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Writer Ahmed Ismail Yusuf tells the story of Minnesota, Somali-style

His early impressions here: “I saw a sign in Somali that said, ‘Welcome.’ And another. … I felt like I was in Mogadishu — in Minnesota, of all places.”

Ahmed Ismail Yusuf did not speak English when he came to the U.S. from Somalia in the late 1980s. He was a high-school dropout. He did not know his age. But today, he has two degrees and is one of the Somali community’s most eloquent writers and representatives.

“I did not know that I was a writer,” said Yusuf, whose book, “Somalis in Minnesota,” has been published by the Minnesota Historical Society Press as part of “The People of Minnesota” series.

“When I arrived in this country, I loved English but had no ability in it at all. I settled on the East Coast, where my nephew was attending graduate school. And one day he gave me some books and said, ‘It seems like you have time on your hands. Why don’t you do some reading?’ And I had never had a book!

“So from the pile I picked up Maya Angelou’s ‘I Know Why the Caged Bird Sings.’ I think it took me two weeks to read the book, looking at the [Somali-English] dictionary, back to the book, then back to the dictionary to look up the next word. But I was utterly moved. It was an absolute revolution to me.”

Angelou’s book inspired him to keep reading and to continue his education. He received a creative writing degree from Trinity College in Connecticut and found his voice writing essays and short stories about Somali people.

But on the East Coast, Somalis were few and far between.

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“I said, ‘The people you are trying to write about? You don’t know them anymore. Where are they?’ And I was shocked to find out they were in Minnesota.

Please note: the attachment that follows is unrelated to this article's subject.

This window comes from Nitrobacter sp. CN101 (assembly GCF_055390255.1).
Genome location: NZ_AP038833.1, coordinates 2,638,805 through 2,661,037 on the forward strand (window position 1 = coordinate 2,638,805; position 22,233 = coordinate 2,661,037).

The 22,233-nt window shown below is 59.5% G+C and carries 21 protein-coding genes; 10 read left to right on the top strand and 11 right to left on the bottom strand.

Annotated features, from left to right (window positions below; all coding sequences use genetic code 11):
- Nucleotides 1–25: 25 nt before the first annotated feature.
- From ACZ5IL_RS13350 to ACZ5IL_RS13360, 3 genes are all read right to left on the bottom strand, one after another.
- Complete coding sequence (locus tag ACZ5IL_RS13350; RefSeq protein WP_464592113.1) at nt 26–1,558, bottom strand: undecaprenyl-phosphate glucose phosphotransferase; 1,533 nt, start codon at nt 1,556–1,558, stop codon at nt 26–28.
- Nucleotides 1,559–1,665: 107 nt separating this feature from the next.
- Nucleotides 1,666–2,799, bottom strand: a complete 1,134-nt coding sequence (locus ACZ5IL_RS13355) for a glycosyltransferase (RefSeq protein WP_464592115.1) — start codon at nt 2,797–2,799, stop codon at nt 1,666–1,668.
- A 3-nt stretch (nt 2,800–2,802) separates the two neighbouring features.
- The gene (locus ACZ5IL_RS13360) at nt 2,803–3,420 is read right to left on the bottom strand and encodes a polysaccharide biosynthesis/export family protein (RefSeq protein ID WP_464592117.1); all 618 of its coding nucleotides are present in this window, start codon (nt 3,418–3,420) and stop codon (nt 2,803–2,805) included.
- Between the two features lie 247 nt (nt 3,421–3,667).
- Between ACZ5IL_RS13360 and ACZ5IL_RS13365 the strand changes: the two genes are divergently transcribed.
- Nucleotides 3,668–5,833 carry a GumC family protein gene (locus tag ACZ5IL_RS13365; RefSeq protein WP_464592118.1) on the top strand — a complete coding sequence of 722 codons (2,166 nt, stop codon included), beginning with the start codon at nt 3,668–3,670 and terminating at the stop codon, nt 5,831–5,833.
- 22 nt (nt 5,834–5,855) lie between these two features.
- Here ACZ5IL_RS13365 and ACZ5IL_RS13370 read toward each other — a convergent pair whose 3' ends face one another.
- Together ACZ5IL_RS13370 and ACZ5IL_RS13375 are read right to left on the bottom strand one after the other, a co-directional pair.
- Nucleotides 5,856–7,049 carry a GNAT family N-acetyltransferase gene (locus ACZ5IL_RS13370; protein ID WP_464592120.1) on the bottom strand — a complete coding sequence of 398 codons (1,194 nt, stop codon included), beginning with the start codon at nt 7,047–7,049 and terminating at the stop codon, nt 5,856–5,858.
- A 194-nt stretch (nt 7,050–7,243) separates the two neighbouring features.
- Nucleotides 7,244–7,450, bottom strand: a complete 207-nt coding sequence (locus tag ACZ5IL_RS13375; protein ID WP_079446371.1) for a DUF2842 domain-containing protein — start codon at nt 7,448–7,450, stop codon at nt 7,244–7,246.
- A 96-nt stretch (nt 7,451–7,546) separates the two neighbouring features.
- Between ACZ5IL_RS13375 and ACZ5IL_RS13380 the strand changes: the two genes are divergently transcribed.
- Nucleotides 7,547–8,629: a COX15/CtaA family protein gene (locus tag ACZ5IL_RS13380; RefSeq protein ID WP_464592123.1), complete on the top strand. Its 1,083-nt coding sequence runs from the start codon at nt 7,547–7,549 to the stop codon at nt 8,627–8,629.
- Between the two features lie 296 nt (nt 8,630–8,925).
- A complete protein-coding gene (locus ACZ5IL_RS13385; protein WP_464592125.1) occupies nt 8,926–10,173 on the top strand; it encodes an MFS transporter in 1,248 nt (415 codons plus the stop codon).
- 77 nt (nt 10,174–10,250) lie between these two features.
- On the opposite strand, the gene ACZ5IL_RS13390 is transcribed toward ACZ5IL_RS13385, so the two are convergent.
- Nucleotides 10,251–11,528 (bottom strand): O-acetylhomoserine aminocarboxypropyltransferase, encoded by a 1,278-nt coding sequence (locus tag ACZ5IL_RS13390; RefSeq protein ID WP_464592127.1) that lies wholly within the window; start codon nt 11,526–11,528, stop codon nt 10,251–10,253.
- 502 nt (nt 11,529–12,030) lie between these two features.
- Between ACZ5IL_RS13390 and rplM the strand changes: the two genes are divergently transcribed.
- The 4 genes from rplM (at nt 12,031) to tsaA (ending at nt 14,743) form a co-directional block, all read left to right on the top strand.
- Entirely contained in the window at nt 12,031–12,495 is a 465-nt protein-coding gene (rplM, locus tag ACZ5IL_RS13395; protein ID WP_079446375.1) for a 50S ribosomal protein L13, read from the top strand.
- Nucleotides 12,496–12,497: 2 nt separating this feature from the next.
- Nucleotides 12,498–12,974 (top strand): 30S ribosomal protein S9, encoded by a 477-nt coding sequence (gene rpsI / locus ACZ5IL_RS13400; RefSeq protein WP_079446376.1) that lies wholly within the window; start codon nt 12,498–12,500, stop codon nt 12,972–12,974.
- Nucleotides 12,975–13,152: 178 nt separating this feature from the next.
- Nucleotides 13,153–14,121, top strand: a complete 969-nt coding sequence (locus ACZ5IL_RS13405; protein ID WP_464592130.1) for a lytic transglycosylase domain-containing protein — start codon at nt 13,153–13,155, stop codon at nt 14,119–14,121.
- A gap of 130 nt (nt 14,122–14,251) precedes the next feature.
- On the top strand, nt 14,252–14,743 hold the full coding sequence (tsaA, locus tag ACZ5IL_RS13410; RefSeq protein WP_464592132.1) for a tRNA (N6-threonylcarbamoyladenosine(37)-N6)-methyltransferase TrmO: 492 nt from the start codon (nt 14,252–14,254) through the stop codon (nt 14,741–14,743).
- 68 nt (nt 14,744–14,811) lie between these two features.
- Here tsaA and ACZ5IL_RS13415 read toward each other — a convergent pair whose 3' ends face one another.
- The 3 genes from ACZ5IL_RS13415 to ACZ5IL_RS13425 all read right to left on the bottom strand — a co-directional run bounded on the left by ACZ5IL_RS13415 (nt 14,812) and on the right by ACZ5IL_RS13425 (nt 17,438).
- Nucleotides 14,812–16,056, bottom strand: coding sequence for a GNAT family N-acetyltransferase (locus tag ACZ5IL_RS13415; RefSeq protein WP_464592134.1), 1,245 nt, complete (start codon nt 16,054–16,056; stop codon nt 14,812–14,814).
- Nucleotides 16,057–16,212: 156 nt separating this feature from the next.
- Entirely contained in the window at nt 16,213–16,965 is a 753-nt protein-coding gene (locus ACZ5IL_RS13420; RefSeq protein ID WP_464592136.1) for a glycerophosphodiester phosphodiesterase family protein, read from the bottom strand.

“So when I first came here [in 1997], one day I was stopped at red light around Franklin and Bloomington Avenue, and I realized that the car in front of me was a Somali driver. And the car behind me, too, was blasting Somali music. And then I saw a sign in Somali that said, ‘Welcome.’ And another. I just could not believe it! I felt like I was in Mogadishu — in Minnesota, of all places.”

Ahmed Ismail Yusuf
Courtesy of Ahmed Ismail Yusuf
Ahmed Ismail Yusuf

As Yusuf built a new life here as a translator and writer, he was impressed by the way the state welcomed new immigrants, and how immigrant communities quickly moved from receiving help to creating their own support networks to help newcomers become successful.

In “Somalis in Minnesota,” he chronicles the history of the Somali people in Africa, from their Arab-African roots to the devastating war that led thousands of Somalis to flee their homes. And then the book turns to the ways the Somali have successfully integrated themselves into Minnesotan culture and become a normal part of the state’s landscape of diverse populations.

“Minnesota is unique, because we have successful concentrations of so many immigrant groups, the Oromo, Hmong, Liberians, the southern Sudanese Arawak. Part of that comes from Minnesota’s political traditions,” he says.

“All Somalis are political animals. We want to be informed, and be included. We pay attention to politicians. In particular, Paul Wellstone was a member of Somali community. I have never seen anyone who was paying that much attention to immigrants. He took it to be his responsibility to welcome people and show them they were not from nowhere.”

Yusuf now works for the University of Minnesota and has a 6-year-old son. In his book, he describes how the first generation of Somali immigrants have changed, and how the youngest generation are absolutely Minnesotan.

“Every ounce of them. They may dress a little different, but yes, they are Minnesotan. Every step my son takes is that of a typical American child. He loves winter. Me, I am a bit apprehensive when I see the snow. I would rather live without it. But he is so excited about snow! He cannot wait for it. I think, ‘Don’t you know your identity?’ But his identity is Minnesotan.”

This, ultimately, has become the Somali story. Earlier this month, when photos of a St. Paul police officer dressed as a female Target employee surfaced, conversation turned to cultural differences. But Yusuf saw mainly cultural acceptance.

“It doesn’t really matter what he was wearing. There was not malice intended at the beginning; he apologized,” says Yusuf.

He is most intrigued not by any gender or religious issues the incident brought up, but by the Target name tag on the outfit. “What could be more Minnesotan than Target? To me that says, ‘Listen, I am part and parcel of this community. I am exactly indigenous to this community. Tag me with a Target logo, yes. I am Minnesota, thank you very much.”